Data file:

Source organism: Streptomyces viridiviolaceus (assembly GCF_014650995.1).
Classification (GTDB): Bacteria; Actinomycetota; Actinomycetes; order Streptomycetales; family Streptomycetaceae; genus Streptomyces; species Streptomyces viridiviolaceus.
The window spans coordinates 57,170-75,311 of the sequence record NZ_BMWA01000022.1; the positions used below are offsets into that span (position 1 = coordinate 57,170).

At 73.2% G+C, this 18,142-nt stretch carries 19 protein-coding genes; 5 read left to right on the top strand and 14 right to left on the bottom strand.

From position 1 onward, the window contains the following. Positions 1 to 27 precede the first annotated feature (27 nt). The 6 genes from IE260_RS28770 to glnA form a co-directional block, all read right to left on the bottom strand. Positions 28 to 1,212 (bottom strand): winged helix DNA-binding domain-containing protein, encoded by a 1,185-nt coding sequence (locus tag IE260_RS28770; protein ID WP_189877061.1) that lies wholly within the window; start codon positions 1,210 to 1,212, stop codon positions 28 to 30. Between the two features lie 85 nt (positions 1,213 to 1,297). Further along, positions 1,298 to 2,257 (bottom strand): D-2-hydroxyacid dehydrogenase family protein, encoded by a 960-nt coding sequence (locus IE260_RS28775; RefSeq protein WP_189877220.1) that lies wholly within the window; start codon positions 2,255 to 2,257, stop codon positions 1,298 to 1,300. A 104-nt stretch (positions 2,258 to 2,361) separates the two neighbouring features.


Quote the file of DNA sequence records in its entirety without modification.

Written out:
Source organism: Streptomyces viridiviolaceus (assembly GCF_014650995.1).
Classification (GTDB): Bacteria; Actinomycetota; Actinomycetes; order Streptomycetales; family Streptomycetaceae; genus Streptomyces; species Streptomyces viridiviolaceus.
The window spans coordinates 57,170-75,311 of the sequence record NZ_BMWA01000022.1; the positions used below are offsets into that span (position 1 = coordinate 57,170).

At 73.2% G+C, this 18,142-nt stretch carries 19 protein-coding genes; 5 read left to right on the top strand and 14 right to left on the bottom strand.

From position 1 onward, the window contains the following. Positions 1 to 27 precede the first annotated feature (27 nt). The 6 genes from IE260_RS28770 to glnA form a co-directional block, all read right to left on the bottom strand. Positions 28 to 1,212 (bottom strand): winged helix DNA-binding domain-containing protein, encoded by a 1,185-nt coding sequence (locus tag IE260_RS28770; protein ID WP_189877061.1) that lies wholly within the window; start codon positions 1,210 to 1,212, stop codon positions 28 to 30. Between the two features lie 85 nt (positions 1,213 to 1,297). Further along, positions 1,298 to 2,257 (bottom strand): D-2-hydroxyacid dehydrogenase family protein, encoded by a 960-nt coding sequence (locus IE260_RS28775; RefSeq protein WP_189877220.1) that lies wholly within the window; start codon positions 2,255 to 2,257, stop codon positions 1,298 to 1,300. A 104-nt stretch (positions 2,258 to 2,361) separates the two neighbouring features.